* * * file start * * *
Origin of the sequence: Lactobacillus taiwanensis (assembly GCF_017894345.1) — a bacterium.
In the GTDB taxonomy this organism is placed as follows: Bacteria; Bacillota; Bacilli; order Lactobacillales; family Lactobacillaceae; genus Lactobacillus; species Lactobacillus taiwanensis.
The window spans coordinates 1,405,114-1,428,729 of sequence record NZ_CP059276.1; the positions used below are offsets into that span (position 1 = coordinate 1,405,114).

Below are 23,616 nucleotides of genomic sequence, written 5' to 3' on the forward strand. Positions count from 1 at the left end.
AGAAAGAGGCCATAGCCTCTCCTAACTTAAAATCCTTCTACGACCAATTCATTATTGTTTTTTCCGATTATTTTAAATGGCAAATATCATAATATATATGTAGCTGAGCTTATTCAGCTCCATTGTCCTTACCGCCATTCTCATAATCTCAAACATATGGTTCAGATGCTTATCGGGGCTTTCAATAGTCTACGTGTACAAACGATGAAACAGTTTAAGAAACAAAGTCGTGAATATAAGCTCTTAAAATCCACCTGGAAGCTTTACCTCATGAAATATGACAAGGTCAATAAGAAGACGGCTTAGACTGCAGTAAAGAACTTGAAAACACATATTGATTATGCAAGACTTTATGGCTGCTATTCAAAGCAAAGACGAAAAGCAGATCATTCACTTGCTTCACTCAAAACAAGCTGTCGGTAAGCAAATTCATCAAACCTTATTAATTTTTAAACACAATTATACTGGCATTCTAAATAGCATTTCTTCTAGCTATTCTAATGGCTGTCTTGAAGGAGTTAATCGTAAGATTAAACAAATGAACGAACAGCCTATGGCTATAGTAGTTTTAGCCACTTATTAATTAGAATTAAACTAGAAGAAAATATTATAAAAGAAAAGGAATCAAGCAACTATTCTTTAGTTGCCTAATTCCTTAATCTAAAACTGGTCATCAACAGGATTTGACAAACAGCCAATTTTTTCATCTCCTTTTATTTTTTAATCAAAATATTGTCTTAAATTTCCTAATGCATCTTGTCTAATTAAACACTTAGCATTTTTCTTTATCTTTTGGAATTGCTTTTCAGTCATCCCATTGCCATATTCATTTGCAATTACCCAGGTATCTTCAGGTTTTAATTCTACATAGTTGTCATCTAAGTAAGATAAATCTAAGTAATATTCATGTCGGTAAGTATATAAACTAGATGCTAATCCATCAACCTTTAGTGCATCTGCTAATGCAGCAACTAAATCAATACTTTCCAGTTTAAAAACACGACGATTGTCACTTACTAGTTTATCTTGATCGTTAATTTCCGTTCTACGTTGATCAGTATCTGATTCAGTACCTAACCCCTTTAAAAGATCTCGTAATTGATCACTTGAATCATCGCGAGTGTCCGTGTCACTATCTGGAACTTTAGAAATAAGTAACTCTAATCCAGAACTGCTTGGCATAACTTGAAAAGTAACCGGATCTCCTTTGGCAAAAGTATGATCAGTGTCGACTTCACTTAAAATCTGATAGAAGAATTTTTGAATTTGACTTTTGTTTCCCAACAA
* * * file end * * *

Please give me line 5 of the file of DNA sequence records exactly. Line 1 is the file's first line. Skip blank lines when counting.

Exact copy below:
AGAAAGAGGCCATAGCCTCTCCTAACTTAAAATCCTTCTACGACCAATTCATTATTGTTTTTTCCGATTATTTTAAATGGCAAATATCATAATATATATGTAGCTGAGCTTATTCAGCTCCATTGTCCTTACCGCCATTCTCATAATCTCAAACATATGGTTCAGATGCTTATCGGGGCTTTCAATAGTCTACGTGTACAAACGATGAAACAGTTTAAGAAACAAAGTCGTGAATATAAGCTCTTAAAATCCACCTGGAAGCTTTACCTCATGAAATATGACAAGGTCAATAAGAAGACGGCTTAGACTGCAGTAAAGAACTTGAAAACACATATTGATTATGCAAGACTTTATGGCTGCTATTCAAAGCAAAGACGAAAAGCAGATCATTCACTTGCTTCACTCAAAACAAGCTGTCGGTAAGCAAATTCATCAAACCTTATTAATTTTTAAACACAATTATACTGGCATTCTAAATAGCATTTCTTCTAGCTATTCTAATGGCTGTCTTGAAGGAGTTAATCGTAAGATTAAACAAATGAACGAACAGCCTATGGCTATAGTAGTTTTAGCCACTTATTAATTAGAATTAAACTAGAAGAAAATATTATAAAAGAAAAGGAATCAAGCAACTATTCTTTAGTTGCCTAATTCCTTAATCTAAAACTGGTCATCAACAGGATTTGACAAACAGCCAATTTTTTCATCTCCTTTTATTTTTTAATCAAAATATTGTCTTAAATTTCCTAATGCATCTTGTCTAATTAAACACTTAGCATTTTTCTTTATCTTTTGGAATTGCTTTTCAGTCATCCCATTGCCATATTCATTTGCAATTACCCAGGTATCTTCAGGTTTTAATTCTACATAGTTGTCATCTAAGTAAGATAAATCTAAGTAATATTCATGTCGGTAAGTATATAAACTAGATGCTAATCCATCAACCTTTAGTGCATCTGCTAATGCAGCAACTAAATCAATACTTTCCAGTTTAAAAACACGACGATTGTCACTTACTAGTTTATCTTGATCGTTAATTTCCGTTCTACGTTGATCAGTATCTGATTCAGTACCTAACCCCTTTAAAAGATCTCGTAATTGATCACTTGAATCATCGCGAGTGTCCGTGTCACTATCTGGAACTTTAGAAATAAGTAACTCTAATCCAGAACTGCTTGGCATAACTTGAAAAGTAACCGGATCTCCTTTGGCAAAAGTATGATCAGTGTCGACTTCACTTAAAATCTGATAGAAGAATTTTTGAATTTGACTTTTGTTTCCCAACAA